If we conservatively pretend the bulbs will only last 10,000 hours (9 years at 3 hours a day), they will continue to save 324 watts x 9190 hours after they have paid for themselves. This works out to 2,977 kWh, or $297 worth of electricity. Not a bad return on investment for $27 of sunk costs.
In summary, it’s time to replace any incandescent bulbs you have with LED’s. (You may as well wait for the CF bulbs to burn out before you replace them.)
If you are looking to park and charge an EV on the UCF (University of Central Florida) campus, plugshare shows three options.
One is right at the visitors information center, one is on the NE side of the first floor of parking garage A (by the elevators), and one is under a large solar canopy in the D1 parking lot next to the Memory Mall. All chargers require you have a UCF parking permit. (Visitors can purchase a daily permit at the visitors information center for $5.)
In September of 2016, the Memory Mall parking lot was the site of construction, so check on that before heading for it. The spots in Parking Garage A may be occupied during the day by UCF employees/students. Continue reading
I have a 12 amp wall mounted shop vac, but I’m not allowed to screw into the walls of my rental garage. I also want to use it at the same time as other high power tools, like my table saw or drill press. This is a problem, because if the tool and the vacuum are both running on the same 15 amp circuit, the breaker trips. My rental garage has a single 15 amp circuit for all of the outlets. Except this one, which is on the same circuit as the lights.
I doubt I’ll be opening or closing the garage door at the same time as I run the shop vac, so putting the vacuum on the lighting circuit solves a lot of problems.
I bolted a 2×4 to the metal rail with 5/16″ screws and nuts and then mounted the vacuum to that.
My countsink bit was too small to fully fit the head of this 5/16 screw, so I drilled a 1/8″ pilot hole, then used my 5/8″ spade bit to drill a small impression before drilling with 1/4″ and 5/16″ bits and then using the countersink bit for the bottom of the conic section.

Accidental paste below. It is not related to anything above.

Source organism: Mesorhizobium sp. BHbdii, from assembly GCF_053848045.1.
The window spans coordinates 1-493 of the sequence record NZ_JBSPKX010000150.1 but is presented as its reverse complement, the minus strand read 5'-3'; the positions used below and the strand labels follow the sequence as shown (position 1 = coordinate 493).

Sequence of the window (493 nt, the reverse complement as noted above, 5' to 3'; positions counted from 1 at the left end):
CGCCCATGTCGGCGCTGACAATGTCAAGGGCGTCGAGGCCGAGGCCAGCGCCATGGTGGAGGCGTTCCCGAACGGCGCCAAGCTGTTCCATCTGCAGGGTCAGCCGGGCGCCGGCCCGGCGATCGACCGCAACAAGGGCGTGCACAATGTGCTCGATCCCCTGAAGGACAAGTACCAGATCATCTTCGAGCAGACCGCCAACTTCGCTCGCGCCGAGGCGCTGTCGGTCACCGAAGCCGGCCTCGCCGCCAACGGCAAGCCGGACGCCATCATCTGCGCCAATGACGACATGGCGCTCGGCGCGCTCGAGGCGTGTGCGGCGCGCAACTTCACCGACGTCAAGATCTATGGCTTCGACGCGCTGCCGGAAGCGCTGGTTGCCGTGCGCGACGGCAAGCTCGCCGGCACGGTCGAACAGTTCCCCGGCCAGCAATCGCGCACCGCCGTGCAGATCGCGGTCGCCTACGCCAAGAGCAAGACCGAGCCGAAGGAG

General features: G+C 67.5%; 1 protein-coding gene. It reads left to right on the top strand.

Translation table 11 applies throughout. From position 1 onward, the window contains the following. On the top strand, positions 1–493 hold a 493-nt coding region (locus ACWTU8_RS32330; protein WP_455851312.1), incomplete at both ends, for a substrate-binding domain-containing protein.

I needed somewhere for the hose, and the mount needed stabilizing along the Z axis so it doesn’t wobble when you turn the vacuum on or off, so I put another 2×4 on the other side for the hose mount and connected them together with deck screws for stability. I wired up a switched outlet that I can (just barely) reach from the ground, with an extra outlet in case I want to plug anything else into the secondary circuit.
Now I can run the vacuum at the same time as other high current shop equipment because they are on different circuits, and it’s off the floor and out of the way.
A video of the same content on YouTube:
What MPG does a 20 foot u-haul truck get? 8.7 MPG.
My data point: Driving a 20 foot loaded U-Haul truck from Atlanta, GA to Orlando Fl (444.1 miles total, average speed around 65 MPH, using the AC) used 50.939 gallons of gas, giving 8.7 MPG.
The two photos below are of the same subject. The first photo was taken by an amateur photographer, making rookie mistakes. He decided to use a vertical layout to capture the pool, but this chopped off the near corners. He does not include the sky or a visible horizon, and the background is an uninteresting wall of green. The center of the photo falls in the water, with no interesting details.
Below is the same subject photographed by a professional photographer. Notice how the landscape orientation she has chosen complements the vertical layout of the pool. By moving to the other end of the pool she includes sky and an implied horizon. Notice also how she has placed the vanishing point at the splash of color inside the pool shed to act as a focus point. Simply by changing the focus point, orientation, and camera location the subject is made to sparkle!
I was sitting next to my wife who was goggling for images of haircuts. (I have to admit, I’ve never performed this type of search before tonight….) She showed me a few of her search results, and I noticed that she had some super cool search filtering options across the top of her Google image search results that I had never seen before. (I had thought I knew all the tricks of how to use Google image search…..I was wrong.)
As it turns out, I just hadn’t been using the right search terms, like “for women”. Here is an image of what I’m talking about.
That’s right, when you search for “short wavy haircuts for women” you can filter by “over 40”, “over 50”, or face shape! But why can’t I filter images of men by age or face shape when searching for “short wavy haircuts for men”?
For that matter, how come I don’t see any men when searching for “short wavy haircuts”… Continue reading